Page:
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RBR Tailgating: “Mayonnaise is Vile” Chicken Salad

In which one intrepid kitchen hobbyist says what needs to be said.

The good guys are on route to Arkansas to play a surprising Razorbacks team. Yes they only have three wins this year but they managed to hold the Fighting Kiffins to their lowest point total of the season and there was the Auburn Jesus miracle clocking.

Considering that they didn’t manage a single conference win since 2017, there are plenty of accolades to be given to Sam Pittman and his staff. Yes they get graded on the curve, but they are climbing out of a hole whose depths are best described as Vanderbiltian. Credit is due.

They haven’t escaped the loser television spot yet though and somehow they’ve managed to drag our eminence down with them. Since we’re kicking off at 11 am I picked this week’s recipe because it can be thrown together in less than ten minutes during the first halftime we’ve had in ages that coincides with actual lunchtime, but first I have to get something off of my chest.

Mayonnaise is disgusting and always has been.

Spanish Majorca is best known as a hot spot tourist destination for Brits and reality tv (television) shows that catalogue the trials and tribulations of Brits that cashed in and bought a restaurant in paradise that was doomed to fail until one or another Gordon Ramsay clones arrives with the perfect plan to right the ship. It was briefly known as the island that war poet Robert Graves ran off with nubiles he had convinced served as his muse until the next muse, although sometimes there was overlap, came along and took her place. It wasn’t always that way. For a while it was a port of great strategic importance in the Mediterranean.

In 1756 Armond de Vignerot du Plessis, duc de Richelieu (not the one that immediately springs to mind but the great or great-great nephew of that guy) decided he wanted to wrest the island from British control and give it to France. On April 18 of that year, he got his wish.

The battle could have gone either way until Admiral John Byng judged the situation to be in France’s favor and withdrew his fleet to Gibraltar. He was later court marshaled for that decision and for not doing his utmost he was relieved of all his Earthly troubles by a firing squad, inspiring Voltaire to write in Candide, “In this country, it is thought wise to kill an admiral from time to time to encourage the others.”

Without the fleet, the Brits at Fort St. Phillip were hopelessly besieged and eventually fell. Upon claiming the administrative centers, the duc (“Duck I says!”) commissioned a celebratory dinner. The problem with post siege celebrations is that post siege locations tend to be light on resources. Thus the chef appointed to put the dinner together found himself creamless and was forced to improvise a substitute. His resulting emulsification using eggs, oil, and acid have been a scourge on this Earth ever since.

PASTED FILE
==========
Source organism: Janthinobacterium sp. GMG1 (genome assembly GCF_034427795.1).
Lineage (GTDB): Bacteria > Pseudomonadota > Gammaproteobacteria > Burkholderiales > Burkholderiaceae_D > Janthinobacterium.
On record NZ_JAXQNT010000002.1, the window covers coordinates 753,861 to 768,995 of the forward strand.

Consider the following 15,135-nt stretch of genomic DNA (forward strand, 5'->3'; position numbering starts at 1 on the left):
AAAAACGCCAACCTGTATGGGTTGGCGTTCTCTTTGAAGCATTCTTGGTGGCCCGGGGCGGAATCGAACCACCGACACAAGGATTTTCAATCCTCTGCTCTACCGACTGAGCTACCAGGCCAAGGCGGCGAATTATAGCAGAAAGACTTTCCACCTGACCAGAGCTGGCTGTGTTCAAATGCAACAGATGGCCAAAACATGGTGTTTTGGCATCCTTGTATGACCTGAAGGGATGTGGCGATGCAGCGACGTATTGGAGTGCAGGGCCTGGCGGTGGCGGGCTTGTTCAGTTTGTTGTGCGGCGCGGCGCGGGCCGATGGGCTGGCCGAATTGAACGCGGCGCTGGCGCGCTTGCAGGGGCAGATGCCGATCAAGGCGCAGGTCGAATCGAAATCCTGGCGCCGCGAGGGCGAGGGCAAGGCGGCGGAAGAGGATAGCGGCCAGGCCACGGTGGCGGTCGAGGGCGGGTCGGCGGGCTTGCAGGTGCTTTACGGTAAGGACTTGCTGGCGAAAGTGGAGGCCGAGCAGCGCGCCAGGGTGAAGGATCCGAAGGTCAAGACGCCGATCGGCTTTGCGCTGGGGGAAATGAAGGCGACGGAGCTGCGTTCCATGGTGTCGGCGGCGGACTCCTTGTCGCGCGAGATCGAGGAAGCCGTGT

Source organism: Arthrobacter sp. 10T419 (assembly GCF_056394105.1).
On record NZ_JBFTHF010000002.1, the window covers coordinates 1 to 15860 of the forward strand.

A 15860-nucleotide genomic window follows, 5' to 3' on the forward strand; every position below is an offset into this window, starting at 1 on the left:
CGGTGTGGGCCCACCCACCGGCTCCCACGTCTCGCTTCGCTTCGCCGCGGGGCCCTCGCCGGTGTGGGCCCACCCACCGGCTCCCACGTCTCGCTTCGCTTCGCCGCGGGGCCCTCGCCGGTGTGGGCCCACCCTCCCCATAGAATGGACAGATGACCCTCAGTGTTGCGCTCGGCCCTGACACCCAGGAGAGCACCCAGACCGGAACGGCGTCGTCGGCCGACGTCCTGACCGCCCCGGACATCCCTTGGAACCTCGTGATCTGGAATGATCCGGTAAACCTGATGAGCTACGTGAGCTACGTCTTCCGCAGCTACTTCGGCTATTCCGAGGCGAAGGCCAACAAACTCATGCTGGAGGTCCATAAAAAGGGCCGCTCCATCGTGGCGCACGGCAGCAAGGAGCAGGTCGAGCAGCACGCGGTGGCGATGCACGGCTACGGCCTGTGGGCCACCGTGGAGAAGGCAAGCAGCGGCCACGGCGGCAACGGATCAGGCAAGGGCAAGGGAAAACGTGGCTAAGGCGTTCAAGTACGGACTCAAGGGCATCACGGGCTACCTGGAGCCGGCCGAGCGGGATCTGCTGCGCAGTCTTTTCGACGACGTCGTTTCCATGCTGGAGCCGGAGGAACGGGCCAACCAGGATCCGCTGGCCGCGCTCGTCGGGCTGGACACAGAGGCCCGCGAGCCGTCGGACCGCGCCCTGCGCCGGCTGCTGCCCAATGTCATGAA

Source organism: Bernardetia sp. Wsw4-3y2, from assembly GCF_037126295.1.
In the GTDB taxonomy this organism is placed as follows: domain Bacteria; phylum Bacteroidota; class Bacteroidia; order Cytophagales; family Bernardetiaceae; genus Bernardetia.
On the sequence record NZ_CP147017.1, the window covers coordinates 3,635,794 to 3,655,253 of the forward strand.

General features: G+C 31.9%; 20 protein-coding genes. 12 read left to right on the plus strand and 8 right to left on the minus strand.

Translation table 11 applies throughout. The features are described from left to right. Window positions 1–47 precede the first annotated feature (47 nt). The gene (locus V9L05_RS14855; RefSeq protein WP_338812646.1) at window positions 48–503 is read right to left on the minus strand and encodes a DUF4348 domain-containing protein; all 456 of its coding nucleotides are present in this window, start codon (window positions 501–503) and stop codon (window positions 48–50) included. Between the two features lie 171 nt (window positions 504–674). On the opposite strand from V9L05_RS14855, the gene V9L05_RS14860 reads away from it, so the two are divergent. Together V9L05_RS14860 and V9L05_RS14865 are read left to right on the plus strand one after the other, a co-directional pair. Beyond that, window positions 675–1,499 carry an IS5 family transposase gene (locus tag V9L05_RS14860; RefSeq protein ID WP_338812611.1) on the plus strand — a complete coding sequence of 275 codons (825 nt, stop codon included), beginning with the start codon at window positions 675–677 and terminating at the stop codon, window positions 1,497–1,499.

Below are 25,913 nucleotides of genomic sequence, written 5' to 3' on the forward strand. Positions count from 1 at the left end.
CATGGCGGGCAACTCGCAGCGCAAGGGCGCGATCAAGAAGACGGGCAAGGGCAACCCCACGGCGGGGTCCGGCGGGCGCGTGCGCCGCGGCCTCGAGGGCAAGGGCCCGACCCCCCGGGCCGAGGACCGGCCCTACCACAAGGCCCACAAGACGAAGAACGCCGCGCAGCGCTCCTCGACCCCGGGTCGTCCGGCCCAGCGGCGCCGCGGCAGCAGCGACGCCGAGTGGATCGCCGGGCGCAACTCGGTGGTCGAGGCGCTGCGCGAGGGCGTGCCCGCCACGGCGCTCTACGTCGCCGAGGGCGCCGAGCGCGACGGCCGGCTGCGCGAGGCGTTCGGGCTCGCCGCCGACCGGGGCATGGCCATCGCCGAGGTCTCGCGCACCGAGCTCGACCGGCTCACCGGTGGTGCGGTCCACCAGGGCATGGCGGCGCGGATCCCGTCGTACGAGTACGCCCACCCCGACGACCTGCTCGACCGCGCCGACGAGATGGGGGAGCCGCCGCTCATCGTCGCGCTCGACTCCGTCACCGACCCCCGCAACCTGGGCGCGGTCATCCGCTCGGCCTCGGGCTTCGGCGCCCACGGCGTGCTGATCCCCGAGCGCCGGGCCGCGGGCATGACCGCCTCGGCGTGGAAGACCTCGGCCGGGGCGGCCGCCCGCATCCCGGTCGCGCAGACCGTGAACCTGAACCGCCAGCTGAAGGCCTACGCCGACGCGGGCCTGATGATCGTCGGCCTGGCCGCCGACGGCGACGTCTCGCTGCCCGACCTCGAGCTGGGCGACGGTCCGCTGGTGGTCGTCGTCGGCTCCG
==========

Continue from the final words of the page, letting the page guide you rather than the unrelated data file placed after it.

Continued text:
So it was in the city of Mahon (thus the name mahonnaise, later with a y as we know it) on the island of Majorca redolent with the stench of burning human flesh from the funeral pyres and the fetid decay of those bodies not yet set alight, was mayonnaise first served.

It should be noted that Mahon was named for the Carthaginian Hannibal’s younger brother Mago, known for the gardens of crucified opponents left in his wake. So not only was mayo born amidst the smells of death at varying temperatures but was indirectly named after a bloodthirsty torturer whose brother had an elephant fetish (but in a bad way - Roll Tide!)

For those of you who share my aversion to the god-awful stuff, who eat before light hors d’oeuvre parties because you never know what might lurk in the folds of that turkey wrap or that cress creation, who dread to hear that so and so “is just going to pick up a bunch of sandwiches for everyone for lunch,” and who avoid chicken salad, potato salad, ham salad, and any other kind of salad without salad in it, I give you my emulsion free chicken salad.

Chicken Salad That Didn’t Get Condimentally Screwed Up

- cooked chicken, shredded or diced

- carrot, diced

- onion, diced

- celery, diced

- black olived, pitted and quartered

- extra virgin olive oil

- salt

Measurements are at the maker’s discretion - enough to feed those you need to feed in whatever proportions are likely to please. As for recipe directions, put all that stuff in a bowl and stir your way to homogeny.

I like mine on buttery croissants with a little arugula tossed in red wine vinaigrette or on toasted wheat with lettuce and tomato and loads of potato chips on the side. Occasionally I’ll add feta or eggs (Hard boiled only! We do not want any comingling and accidental emulsificating with the olive oil.)

It’s hard to believe that so much time has passed and we are an Arkansas win away from an undefeated all SEC season, but here we are. I don’t suspect this game to go well for the Hogs, but if I’m right and we win in the fashion to which we have become accustomed, be sure to comfort all your Arkansan friends by telling them that while things may not have gone well against Alabama at least they beat Auburn. Because they did beat Auburn. That was an astonishing decision.

Enjoy, no injuries, and Roll Tide.